Stan watched over his many monitors as the cameras on the BSL-4 level were blacked out with spray paint one by one. He could see the culprits; they weren’t exactly being sneaky about it. One was the hero bitch, one of the thousand Chinese or whatever grad students that came through this place. The other was Rick Benes, whom Stan Kijek had no problems with, it’s just that he’d mouthed off to Malanan and gotten a pretty good crack for it. Two, in fact. Stan didn’t think either man would let those slights stand. There would be trouble as long as both of them were around.
As his Eye in the Sky was in the process of being poked out, the first creeping sensation of doubt visited Stan in his guts. It was a sort of deep rumbling like undercooked chicken or bad Chinese–haha, bad Chinese, how ironic, Stan thought–that reminded him that, in spite of all their preparation, this was a contingency they hadn’t prepared for. And now at least two rogue agents were loose in the facility while Stan was rapidly losing control of the situation, and his bowels.
He radioed his team. “Malanan, what’s the status of Phase II?”
“In progress. No eyes on the package yet. Our inside man seems to have up and disappeared on us.” Malanan paused as if sensing that there was more to the hail than simple curiosity. “What’s the problem?”
“Those heroes, they’ve started blacking out cameras in the hallway with spray paint. They’re up to something. And with all the Feds swarming around outside, I can’t help but think that’s not good for us.”
If Malanan was frustrated, he hid it well. His voice was cool, even, almost as if this had been expected in conceiving one of his many possible plans.
“We can’t move our timetable up that far; we’ve been pushing it as it is. Do what you can to stall the Feds.” There was a moment of hushed conversation. Stan felt a shift in gravity over the otherwise empty airwaves. Something very heavy had just passed between the two men on the other end of the walkies. “As for our heroes,” Malanan continued, “Strong will take care of them. Over and out.”
That crawling feeling in Stan’s guts didn’t exactly subside, it just switched places with a different fear. Malanan was smart, calculating, ruthless when he needed to be, like in letting Mulgrew and West play the patsies so that his more ambitious plan could be pulled off without anyone knowing the wiser. Stan knew it was in Malanan’s best interests to keep the old Polish guard alive at least until they’d split the take and gone their separate ways. Strong, however … there was a man who was good at killing and also happened to enjoy it. Maybe he was so good at it because he enjoyed it. Whatever the reason, setting that dog loose in the facility had been a last resort as far as Stan was concerned. And now that he’d been blinded, he’d never see Strong coming.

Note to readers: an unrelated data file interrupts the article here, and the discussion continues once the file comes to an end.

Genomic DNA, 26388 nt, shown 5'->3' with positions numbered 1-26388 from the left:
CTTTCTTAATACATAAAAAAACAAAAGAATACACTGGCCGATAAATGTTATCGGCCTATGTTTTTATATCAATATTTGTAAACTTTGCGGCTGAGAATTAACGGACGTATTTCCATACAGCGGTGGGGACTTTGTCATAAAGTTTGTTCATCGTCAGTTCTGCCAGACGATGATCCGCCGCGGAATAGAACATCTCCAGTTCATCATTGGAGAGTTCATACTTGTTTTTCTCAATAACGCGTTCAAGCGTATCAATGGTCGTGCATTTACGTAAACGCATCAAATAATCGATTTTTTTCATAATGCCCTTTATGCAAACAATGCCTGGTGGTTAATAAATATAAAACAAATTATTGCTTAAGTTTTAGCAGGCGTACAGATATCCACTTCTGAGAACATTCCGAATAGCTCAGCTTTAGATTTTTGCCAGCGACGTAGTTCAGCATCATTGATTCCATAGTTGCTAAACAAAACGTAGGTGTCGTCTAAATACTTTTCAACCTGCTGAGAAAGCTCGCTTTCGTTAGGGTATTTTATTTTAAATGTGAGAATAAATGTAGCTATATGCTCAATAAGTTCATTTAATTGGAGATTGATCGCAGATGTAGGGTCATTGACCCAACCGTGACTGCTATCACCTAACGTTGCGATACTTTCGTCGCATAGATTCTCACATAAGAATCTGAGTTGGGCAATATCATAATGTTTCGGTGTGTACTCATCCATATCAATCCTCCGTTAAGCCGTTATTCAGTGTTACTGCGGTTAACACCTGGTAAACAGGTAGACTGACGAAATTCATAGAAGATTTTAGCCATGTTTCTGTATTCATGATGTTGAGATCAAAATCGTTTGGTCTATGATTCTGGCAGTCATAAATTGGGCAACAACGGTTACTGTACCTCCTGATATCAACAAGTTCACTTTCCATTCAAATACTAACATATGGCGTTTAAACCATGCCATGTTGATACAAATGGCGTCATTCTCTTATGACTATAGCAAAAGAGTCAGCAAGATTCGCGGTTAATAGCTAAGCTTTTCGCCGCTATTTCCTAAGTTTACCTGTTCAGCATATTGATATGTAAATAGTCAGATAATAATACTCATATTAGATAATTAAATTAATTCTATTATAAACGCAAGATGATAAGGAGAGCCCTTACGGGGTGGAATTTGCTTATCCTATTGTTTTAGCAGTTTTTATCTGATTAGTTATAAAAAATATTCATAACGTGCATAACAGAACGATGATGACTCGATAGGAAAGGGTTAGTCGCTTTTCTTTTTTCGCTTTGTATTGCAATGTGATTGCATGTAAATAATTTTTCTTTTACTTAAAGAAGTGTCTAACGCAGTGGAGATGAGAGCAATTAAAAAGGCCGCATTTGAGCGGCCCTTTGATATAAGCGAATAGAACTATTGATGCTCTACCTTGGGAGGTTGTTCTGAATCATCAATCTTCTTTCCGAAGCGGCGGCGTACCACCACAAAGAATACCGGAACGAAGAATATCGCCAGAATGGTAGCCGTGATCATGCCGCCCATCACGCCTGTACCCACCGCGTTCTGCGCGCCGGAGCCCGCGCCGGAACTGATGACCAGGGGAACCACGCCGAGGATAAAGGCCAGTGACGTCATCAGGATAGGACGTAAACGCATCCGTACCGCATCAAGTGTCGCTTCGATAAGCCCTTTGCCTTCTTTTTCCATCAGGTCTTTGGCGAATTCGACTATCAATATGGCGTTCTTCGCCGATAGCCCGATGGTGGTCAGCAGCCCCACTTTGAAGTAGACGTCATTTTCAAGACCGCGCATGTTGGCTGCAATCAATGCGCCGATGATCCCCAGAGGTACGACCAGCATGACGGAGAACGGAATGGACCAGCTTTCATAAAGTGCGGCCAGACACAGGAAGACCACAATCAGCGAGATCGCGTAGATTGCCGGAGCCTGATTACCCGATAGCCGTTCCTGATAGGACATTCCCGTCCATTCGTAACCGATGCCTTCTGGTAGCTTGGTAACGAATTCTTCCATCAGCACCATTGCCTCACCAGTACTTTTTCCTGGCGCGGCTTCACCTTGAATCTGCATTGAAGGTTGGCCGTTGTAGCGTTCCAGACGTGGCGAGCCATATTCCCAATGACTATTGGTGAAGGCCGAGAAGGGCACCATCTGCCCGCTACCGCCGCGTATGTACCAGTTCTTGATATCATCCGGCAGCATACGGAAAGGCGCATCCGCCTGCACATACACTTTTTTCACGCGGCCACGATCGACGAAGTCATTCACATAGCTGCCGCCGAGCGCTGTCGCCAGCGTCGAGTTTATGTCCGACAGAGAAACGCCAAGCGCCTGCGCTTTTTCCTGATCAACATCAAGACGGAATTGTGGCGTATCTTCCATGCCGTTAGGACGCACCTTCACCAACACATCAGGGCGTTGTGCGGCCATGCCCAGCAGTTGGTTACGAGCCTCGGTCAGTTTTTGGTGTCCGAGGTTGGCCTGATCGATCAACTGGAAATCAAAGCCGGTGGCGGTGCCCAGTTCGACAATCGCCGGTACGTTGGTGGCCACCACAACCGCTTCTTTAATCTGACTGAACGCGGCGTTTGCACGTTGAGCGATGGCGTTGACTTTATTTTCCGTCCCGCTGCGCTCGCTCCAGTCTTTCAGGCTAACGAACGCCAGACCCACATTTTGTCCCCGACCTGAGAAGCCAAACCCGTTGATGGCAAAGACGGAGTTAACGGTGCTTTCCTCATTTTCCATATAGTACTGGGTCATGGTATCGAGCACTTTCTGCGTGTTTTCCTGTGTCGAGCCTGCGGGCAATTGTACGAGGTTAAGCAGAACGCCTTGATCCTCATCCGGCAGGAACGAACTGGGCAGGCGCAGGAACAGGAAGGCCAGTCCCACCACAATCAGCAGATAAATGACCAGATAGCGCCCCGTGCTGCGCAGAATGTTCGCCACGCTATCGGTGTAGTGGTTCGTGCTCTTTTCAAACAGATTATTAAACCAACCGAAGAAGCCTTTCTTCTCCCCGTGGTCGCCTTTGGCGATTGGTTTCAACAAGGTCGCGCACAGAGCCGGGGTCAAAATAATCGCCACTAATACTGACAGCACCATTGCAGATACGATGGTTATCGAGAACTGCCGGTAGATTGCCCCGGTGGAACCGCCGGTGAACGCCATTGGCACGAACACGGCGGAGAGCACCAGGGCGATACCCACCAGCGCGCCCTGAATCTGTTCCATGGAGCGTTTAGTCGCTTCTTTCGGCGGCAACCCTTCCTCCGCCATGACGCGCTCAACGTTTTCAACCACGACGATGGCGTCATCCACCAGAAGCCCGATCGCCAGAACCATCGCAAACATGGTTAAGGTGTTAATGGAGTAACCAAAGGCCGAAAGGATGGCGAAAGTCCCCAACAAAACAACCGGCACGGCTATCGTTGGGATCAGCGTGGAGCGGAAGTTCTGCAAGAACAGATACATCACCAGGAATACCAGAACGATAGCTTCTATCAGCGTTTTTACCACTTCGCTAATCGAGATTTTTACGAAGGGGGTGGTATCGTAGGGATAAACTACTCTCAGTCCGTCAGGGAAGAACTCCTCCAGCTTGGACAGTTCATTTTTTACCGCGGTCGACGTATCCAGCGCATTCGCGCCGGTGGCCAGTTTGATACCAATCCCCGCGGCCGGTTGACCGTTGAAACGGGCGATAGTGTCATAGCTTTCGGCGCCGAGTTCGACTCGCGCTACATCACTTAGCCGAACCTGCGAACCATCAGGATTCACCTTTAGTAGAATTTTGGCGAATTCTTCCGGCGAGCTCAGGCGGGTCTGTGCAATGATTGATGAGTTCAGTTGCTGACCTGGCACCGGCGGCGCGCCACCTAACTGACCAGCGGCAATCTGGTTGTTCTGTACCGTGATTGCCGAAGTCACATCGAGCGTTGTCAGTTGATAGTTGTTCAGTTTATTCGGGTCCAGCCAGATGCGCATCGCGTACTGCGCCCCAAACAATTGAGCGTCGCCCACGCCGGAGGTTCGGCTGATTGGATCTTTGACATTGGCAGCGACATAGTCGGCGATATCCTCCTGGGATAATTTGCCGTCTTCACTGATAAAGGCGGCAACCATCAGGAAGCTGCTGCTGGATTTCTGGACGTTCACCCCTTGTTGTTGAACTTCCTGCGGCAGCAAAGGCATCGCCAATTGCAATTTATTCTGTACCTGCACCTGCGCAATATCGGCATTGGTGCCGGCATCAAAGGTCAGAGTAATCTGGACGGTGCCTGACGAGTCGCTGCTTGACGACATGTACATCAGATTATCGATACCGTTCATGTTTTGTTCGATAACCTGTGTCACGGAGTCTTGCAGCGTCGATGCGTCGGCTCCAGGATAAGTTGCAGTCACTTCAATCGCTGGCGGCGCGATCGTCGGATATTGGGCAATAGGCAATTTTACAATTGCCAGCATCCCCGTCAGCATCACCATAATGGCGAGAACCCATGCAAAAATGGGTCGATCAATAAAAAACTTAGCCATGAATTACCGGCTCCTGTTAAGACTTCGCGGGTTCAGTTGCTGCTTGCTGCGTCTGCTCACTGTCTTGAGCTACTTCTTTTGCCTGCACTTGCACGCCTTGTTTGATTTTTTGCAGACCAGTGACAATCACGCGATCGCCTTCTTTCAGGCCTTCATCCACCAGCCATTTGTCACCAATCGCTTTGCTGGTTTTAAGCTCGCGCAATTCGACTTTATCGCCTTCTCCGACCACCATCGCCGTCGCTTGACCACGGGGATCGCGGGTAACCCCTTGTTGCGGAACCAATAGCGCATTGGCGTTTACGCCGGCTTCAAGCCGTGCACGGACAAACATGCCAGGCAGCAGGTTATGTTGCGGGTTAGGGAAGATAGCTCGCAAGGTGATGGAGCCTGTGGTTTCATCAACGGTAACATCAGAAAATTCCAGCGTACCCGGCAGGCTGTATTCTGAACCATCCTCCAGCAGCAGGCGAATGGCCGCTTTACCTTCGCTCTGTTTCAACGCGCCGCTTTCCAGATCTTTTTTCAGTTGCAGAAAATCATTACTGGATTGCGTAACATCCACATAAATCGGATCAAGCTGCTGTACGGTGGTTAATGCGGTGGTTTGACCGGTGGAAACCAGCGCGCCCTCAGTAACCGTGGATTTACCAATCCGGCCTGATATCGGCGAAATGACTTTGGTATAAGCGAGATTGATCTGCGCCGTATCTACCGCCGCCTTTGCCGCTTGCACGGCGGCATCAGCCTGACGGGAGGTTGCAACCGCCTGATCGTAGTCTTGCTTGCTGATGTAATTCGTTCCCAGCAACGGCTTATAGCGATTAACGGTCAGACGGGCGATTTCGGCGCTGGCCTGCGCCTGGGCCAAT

So when Stan Kijek hailed the FBI’s Agent Johnson with another fabricated message from the terrorists, it was with an earnest edge of terror in his voice that he spoke.
“Agent Johnson, please listen closely. I’m going to read another statement from the terrorists in their words:
“We are willing to give you the names of seven hostages so that you might inform
their families that any failure on your part to comply with our orders will result in their loved ones’ deaths.” He rattled off a list of first names only.
Let them have fun wasting time on corroborating names and tracking down relatives, Stan thought. He continued.
“If you attempt to cut the power, we’ll kill a hostage. It would be futile anyway since this facility has a redundant connection to the electrical grid and enough fuel to run the backup generators for 72 hours.
“If you attempt to breach this facility from any door, window, wall, floor, or ceiling, we’ll kill a hostage. And your men would also be risking a full-on pandemic.
“If you do not free our brothers and sisters held unjustly and without cause by the corrupt state, we’ll kill the hostages. Here is a list of those to be freed into our custody.”
Stan read from a list of names he’d never heard of in his life. The list had been given to him by Mulgrew, so Stan had incorporated it as another puzzle piece connecting this Four Horsemen nonsense to Mulgrew and his disciples. Plus, it would chew up significant time and resources on the outside, which is what Stan needed at the moment.
“And when we kill these hostages, we’ll kill them in pieces and broadcast the process for the world to see, all because you failed to follow our simple instructions. It doesn’t have to be that way, unless you force our hand.
“That’s it, Agent Johnson,” Stan said, breathlessly. He was done acting for the moment, but the final curtain call had not yet arrived. He had one performance left to turn in and, if it wasn’t the best damned performance of his life, it would surely be the last.